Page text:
Market acceptance. Some vendors are confident that their products will pass a cost-benefit analysis with flying colors, and that a higher cost per test upfront will be offset many times over by the savings from providing more effective care and not providing unnecessary care. "I don't know that it will displace what's being done now, but if it does, it will be because it's faster and better, though not necessarily cheaper," says Vijaya Vasista, chief operating officer of Nanosphere, which is hoping to get a handheld detector into testing by the end of the year.

But Farkas doubts it will be that easy. "It's a funny thing about physicians — they're very difficult to change," he says. "There has got to be a good reason to give up an existing test — it has to be at least as fast, but not more expensive. We'll pay the same $3 for a better test."

And miniaturization can go too far. "You might need to look at 100 microliters in order to detect leukemia early," Farkas says, which is many times larger than the nanoliter-scale samples being contemplated for some microfluidic devices. "If you get the sample too small, I would start to worry about sampling error."

And it has to be simple, says Jordan of Magee-Womens Hospital. "Most point-of-care testing now is very poorly done — people aren't trained or don't care. They mix reagents from different kits, use outdated stuff ... These devices would have to be as easy to use as a home pregnancy test."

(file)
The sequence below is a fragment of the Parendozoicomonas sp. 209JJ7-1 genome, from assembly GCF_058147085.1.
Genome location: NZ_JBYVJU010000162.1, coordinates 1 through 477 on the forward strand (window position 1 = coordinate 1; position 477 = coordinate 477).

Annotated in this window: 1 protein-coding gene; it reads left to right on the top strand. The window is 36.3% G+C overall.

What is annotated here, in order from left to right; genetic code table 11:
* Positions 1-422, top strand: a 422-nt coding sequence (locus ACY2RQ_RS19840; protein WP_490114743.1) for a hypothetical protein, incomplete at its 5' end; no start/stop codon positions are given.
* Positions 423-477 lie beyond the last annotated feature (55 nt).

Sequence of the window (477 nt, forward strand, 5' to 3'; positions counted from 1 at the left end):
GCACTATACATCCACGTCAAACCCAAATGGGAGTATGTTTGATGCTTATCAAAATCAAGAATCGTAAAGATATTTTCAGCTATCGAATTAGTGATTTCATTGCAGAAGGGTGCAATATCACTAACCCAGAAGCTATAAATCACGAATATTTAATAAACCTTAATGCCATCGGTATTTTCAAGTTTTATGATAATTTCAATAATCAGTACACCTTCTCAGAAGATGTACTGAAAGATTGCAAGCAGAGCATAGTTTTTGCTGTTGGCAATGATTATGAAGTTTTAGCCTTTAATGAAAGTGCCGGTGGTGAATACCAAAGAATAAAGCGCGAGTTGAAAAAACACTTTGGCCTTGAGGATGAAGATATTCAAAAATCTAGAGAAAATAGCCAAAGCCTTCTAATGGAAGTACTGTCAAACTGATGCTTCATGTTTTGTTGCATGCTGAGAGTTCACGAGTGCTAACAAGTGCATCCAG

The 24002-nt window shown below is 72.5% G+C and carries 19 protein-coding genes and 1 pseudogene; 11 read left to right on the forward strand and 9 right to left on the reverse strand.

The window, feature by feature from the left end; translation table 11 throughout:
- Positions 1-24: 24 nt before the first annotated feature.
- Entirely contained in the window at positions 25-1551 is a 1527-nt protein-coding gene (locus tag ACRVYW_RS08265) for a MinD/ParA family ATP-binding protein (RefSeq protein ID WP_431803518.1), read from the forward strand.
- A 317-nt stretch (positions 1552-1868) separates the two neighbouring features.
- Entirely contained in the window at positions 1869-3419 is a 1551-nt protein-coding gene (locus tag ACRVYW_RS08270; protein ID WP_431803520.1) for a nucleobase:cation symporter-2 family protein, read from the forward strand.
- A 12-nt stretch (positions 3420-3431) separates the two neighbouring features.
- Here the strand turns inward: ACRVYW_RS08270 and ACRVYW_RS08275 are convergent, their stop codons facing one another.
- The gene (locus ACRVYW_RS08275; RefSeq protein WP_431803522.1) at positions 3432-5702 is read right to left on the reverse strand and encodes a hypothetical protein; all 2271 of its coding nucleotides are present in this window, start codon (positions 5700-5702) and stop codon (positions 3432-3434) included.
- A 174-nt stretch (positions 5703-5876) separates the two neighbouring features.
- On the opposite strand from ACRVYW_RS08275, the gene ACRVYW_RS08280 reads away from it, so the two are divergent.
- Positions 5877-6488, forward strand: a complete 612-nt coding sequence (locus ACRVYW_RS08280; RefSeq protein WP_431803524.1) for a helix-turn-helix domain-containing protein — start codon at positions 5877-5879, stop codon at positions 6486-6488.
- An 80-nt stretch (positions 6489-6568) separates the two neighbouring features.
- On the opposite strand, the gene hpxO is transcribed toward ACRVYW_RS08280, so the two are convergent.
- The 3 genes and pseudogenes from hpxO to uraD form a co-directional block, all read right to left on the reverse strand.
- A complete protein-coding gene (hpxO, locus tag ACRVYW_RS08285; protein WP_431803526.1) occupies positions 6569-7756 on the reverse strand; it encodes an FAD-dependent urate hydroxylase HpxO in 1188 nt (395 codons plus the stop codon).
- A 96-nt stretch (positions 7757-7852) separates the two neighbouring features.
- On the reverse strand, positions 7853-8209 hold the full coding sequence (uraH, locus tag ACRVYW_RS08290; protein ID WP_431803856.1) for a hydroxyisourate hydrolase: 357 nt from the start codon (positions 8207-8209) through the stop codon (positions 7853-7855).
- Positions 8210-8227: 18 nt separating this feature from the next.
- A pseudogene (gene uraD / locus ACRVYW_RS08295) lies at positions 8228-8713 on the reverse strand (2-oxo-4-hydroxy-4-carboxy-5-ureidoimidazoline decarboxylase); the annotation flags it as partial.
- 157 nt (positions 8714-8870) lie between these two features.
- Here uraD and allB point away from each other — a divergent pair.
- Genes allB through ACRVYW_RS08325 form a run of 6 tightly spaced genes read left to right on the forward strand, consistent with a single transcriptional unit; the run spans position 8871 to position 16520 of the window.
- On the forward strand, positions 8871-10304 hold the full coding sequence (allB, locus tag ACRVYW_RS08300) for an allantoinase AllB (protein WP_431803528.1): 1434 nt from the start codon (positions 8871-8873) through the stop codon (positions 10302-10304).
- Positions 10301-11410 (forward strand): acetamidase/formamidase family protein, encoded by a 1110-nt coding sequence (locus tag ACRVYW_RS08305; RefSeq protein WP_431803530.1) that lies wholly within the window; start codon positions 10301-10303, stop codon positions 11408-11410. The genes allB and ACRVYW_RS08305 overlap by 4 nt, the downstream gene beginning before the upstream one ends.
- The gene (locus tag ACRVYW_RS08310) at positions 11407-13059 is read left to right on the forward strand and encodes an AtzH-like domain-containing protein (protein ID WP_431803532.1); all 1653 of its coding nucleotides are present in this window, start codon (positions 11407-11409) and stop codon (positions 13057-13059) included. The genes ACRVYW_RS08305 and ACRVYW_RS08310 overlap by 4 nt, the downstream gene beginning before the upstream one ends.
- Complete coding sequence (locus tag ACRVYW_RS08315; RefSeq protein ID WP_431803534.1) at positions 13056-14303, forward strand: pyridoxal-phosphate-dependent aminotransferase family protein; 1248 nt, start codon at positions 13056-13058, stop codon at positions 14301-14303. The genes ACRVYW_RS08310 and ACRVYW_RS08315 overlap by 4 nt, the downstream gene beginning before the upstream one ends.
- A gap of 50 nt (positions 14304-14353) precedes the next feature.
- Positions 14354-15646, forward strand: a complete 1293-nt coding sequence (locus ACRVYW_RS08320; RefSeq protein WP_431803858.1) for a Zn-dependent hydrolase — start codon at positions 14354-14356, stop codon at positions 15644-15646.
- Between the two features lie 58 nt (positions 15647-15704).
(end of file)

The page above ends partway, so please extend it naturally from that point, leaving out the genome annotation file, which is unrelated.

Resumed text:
Nonetheless, there's no problem thinking up useful things for such devices to do. "Some genes are known to be turned on by toxic substances," says Karen Seta, director of the functional genomics lab at the University of Cincinnati. "The EPA could catch a fish, scrape a scale, and test for toxins without killing the fish."

"The power of these systems is going to be in moving the testing operations to the environment where the samples are," Burke says. "If we can make them small and cheap like computer chips, people will find ways to use them. You'll be able to figure out what kind of fungus is on your roses. The demand is unrecognizably high — it's just a matter of marketing strategy." * 

Elizabeth Gardner is a Chicago-area writer. She can be e-mailed at gardnerem@earthlink.com. 



PHOTOGRAPH BY STEPHEN WEBSTER